Culling is an unfortunate reality of dairy production. Virtually all dairy cows are sold for meat at some point, but farmers never want to sell a cow they’ve invested time, money, and effort in until they really have to. The difficult question farmers continually face is whether it would be cheaper and more efficient to treat a cow’s ailment, losing productivity all the while, or just sell it for meat and replace it.
A sick dairy cow is more likely than a healthy one to make its way into our food.
Salmonella bacteria can get into a dairy herd in a variety of ways. It can be introduced by new replacement cattle carrying it, or brought in by the rodents or wild birds attracted to grain-heavy dairy cow feed. Because of the stress of modern dairies, cows tend to be quite susceptible to these germs, especially as they age.
“If you can imagine dairy cow environments, there’s a lot of cows, often moving around in a contained space,” says CDC’s Megan Nichols. “One of the things that might really predispose [dairy cows] to infections are some of the environmental factors and just being mixed with hundreds of other cows. I think anytime you bring a large group together, whether it’s a group of people or a herd of cattle, you’re potentially introducing new diseases.”
Salmonella Newport can also cause what veterinarians call an “abortion storm”—a rash of cows in a herd suffering spontaneous abortion. Cows who suffer an abortion can’t produce milk for the season—enough incentive for farmers, hard-pressed to feed and house and animals that can’t produce, to send them to slaughter. But even cows that see a mild to moderate drop in production are likely to be pulled from the herd. In this way, a strange kind of logic plays out across the industry: The sicker an animal is, the more likely it is to enter the food supply. Because when cows stop producing milk for any reason—whether it’s due to age, stress, or disease—we usually end up eating them.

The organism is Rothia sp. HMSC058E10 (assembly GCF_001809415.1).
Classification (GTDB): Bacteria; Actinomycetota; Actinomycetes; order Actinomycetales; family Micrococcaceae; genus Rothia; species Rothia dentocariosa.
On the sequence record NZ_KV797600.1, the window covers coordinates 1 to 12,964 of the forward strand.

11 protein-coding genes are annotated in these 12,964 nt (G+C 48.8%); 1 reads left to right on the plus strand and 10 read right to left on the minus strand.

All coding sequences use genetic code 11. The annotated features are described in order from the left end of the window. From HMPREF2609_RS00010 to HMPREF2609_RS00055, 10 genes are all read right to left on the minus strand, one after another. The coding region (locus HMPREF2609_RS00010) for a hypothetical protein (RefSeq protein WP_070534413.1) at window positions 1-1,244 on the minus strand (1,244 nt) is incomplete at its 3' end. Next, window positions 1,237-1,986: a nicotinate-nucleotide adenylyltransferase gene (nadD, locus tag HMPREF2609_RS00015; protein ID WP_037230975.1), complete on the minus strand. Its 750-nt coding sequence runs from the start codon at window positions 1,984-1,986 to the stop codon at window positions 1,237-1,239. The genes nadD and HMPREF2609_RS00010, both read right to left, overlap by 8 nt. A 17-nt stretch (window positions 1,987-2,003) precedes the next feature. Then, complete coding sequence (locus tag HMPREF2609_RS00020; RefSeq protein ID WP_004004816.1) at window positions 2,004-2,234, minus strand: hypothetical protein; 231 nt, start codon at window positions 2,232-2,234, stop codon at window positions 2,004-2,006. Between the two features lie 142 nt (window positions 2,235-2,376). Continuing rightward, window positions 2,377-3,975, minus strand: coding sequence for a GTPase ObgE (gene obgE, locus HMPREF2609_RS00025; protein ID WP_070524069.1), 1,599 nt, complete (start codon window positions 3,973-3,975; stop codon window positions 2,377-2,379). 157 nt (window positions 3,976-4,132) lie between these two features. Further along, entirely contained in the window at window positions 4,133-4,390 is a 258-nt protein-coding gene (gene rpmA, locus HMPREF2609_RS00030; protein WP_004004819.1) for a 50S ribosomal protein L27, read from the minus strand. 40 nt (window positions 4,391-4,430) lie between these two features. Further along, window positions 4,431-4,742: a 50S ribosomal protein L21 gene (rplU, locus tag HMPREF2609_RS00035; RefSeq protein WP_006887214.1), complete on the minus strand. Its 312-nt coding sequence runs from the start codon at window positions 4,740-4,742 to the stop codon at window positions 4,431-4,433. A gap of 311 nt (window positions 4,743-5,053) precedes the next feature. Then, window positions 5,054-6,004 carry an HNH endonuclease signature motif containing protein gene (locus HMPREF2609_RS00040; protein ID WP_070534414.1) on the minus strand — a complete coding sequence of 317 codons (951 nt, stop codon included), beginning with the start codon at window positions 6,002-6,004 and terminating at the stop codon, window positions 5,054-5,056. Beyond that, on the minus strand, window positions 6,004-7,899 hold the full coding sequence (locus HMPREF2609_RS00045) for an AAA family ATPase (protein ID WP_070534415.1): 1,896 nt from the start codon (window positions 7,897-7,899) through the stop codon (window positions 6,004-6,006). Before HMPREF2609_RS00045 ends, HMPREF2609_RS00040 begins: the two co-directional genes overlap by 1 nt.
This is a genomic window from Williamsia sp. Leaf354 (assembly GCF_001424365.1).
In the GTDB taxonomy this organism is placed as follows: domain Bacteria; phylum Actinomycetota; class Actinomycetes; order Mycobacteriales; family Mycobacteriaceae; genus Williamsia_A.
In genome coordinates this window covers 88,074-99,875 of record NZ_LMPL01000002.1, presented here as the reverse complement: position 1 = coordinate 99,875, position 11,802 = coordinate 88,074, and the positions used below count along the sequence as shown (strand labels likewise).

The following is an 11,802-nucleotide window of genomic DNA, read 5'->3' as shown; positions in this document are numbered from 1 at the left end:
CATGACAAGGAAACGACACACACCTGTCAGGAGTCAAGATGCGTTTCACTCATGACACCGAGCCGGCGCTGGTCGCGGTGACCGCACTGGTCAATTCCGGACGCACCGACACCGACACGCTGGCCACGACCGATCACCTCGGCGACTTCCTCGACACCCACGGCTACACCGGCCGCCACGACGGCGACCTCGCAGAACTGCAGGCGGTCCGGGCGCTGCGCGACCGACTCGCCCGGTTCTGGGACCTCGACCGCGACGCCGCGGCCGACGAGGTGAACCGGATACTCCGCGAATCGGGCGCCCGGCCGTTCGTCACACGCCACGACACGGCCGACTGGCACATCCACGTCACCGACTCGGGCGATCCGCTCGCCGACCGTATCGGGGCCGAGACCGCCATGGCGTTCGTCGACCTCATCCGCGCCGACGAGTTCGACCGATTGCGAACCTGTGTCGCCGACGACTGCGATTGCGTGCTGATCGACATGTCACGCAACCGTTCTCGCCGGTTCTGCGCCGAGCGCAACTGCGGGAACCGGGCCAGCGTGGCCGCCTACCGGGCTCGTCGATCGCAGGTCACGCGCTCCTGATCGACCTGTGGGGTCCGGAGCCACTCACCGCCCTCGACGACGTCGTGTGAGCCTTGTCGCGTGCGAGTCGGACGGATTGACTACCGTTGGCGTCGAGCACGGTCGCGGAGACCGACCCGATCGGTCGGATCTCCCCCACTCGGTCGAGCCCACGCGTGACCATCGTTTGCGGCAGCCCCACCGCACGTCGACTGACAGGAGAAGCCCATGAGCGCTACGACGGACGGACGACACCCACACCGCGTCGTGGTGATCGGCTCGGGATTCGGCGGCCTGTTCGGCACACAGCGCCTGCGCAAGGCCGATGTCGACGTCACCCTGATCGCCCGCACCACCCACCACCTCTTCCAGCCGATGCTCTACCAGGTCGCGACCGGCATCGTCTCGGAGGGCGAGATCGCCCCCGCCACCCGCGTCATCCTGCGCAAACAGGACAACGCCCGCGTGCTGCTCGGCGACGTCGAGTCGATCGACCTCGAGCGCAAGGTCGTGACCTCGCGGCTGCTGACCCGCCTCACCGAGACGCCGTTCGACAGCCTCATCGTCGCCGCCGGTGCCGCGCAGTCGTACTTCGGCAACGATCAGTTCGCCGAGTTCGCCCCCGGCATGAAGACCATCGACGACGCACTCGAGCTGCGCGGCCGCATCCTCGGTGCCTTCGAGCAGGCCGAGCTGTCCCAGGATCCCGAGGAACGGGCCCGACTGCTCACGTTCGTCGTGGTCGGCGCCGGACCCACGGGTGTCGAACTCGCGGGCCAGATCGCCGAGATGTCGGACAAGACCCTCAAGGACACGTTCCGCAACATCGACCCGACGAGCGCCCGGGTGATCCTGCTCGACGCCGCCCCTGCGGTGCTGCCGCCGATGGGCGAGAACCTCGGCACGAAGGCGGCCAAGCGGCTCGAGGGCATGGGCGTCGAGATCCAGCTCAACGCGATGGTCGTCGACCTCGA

When infected dairy cows leave the herd, they take their Salmonella with them. Animals processed at the large plants like the one in Tolleson often travel hundreds of miles to get there, a stressful, crowded journey that makes them more likely to both contract and spread illness. Finally, at the slaughterhouse, the Salmonella that isn’t really a health risk on dairy farms suddenly becomes one. Because meat isn’t pasteurized like milk, after all. Plenty of Americans like their burgers medium-rare.
The government’s lack of regulatory power over Salmonella shrouds the recent JBS recall in secrecy. Because it cannot be said that the company did anything wrong, USDA can’t insist on providing transparency to the public. Legally, JBS is only recalling potentially tainted beef because it wants to. As such, we may never know what really happened.
There’s only one question that remains, really: why, knowing what we know, we don’t do more about it.